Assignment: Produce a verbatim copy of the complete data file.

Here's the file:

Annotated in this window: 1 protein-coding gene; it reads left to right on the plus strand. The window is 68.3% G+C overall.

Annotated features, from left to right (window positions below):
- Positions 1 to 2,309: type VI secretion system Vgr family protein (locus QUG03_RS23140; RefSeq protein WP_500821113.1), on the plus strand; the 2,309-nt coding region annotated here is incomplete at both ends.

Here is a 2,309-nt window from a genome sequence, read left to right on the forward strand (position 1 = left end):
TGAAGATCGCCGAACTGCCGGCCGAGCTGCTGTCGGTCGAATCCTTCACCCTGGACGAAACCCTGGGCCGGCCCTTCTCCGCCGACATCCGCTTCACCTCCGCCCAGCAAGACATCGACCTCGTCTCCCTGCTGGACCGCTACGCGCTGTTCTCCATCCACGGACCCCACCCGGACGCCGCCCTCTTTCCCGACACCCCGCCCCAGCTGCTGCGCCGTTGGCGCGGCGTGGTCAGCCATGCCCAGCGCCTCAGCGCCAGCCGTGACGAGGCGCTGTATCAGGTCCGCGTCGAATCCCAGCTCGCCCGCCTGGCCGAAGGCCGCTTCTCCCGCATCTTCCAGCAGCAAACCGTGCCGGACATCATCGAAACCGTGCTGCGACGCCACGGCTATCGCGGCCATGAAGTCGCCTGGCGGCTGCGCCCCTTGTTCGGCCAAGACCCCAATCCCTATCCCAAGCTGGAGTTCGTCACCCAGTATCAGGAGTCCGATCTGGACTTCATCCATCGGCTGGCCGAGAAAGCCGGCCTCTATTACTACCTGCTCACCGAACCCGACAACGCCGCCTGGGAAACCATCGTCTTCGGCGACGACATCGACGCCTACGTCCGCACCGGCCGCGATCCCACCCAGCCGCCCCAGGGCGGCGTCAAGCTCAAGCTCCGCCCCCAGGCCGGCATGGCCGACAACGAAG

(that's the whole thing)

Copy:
Annotated in this window: 1 protein-coding gene; it reads left to right on the plus strand. The window is 68.3% G+C overall.

Annotated features, from left to right (window positions below):
- Positions 1 to 2,309: type VI secretion system Vgr family protein (locus QUG03_RS23140; RefSeq protein WP_500821113.1), on the plus strand; the 2,309-nt coding region annotated here is incomplete at both ends.

Here is a 2,309-nt window from a genome sequence, read left to right on the forward strand (position 1 = left end):
TGAAGATCGCCGAACTGCCGGCCGAGCTGCTGTCGGTCGAATCCTTCACCCTGGACGAAACCCTGGGCCGGCCCTTCTCCGCCGACATCCGCTTCACCTCCGCCCAGCAAGACATCGACCTCGTCTCCCTGCTGGACCGCTACGCGCTGTTCTCCATCCACGGACCCCACCCGGACGCCGCCCTCTTTCCCGACACCCCGCCCCAGCTGCTGCGCCGTTGGCGCGGCGTGGTCAGCCATGCCCAGCGCCTCAGCGCCAGCCGTGACGAGGCGCTGTATCAGGTCCGCGTCGAATCCCAGCTCGCCCGCCTGGCCGAAGGCCGCTTCTCCCGCATCTTCCAGCAGCAAACCGTGCCGGACATCATCGAAACCGTGCTGCGACGCCACGGCTATCGCGGCCATGAAGTCGCCTGGCGGCTGCGCCCCTTGTTCGGCCAAGACCCCAATCCCTATCCCAAGCTGGAGTTCGTCACCCAGTATCAGGAGTCCGATCTGGACTTCATCCATCGGCTGGCCGAGAAAGCCGGCCTCTATTACTACCTGCTCACCGAACCCGACAACGCCGCCTGGGAAACCATCGTCTTCGGCGACGACATCGACGCCTACGTCCGCACCGGCCGCGATCCCACCCAGCCGCCCCAGGGCGGCGTCAAGCTCAAGCTCCGCCCCCAGGCCGGCATGGCCGACAACGAAG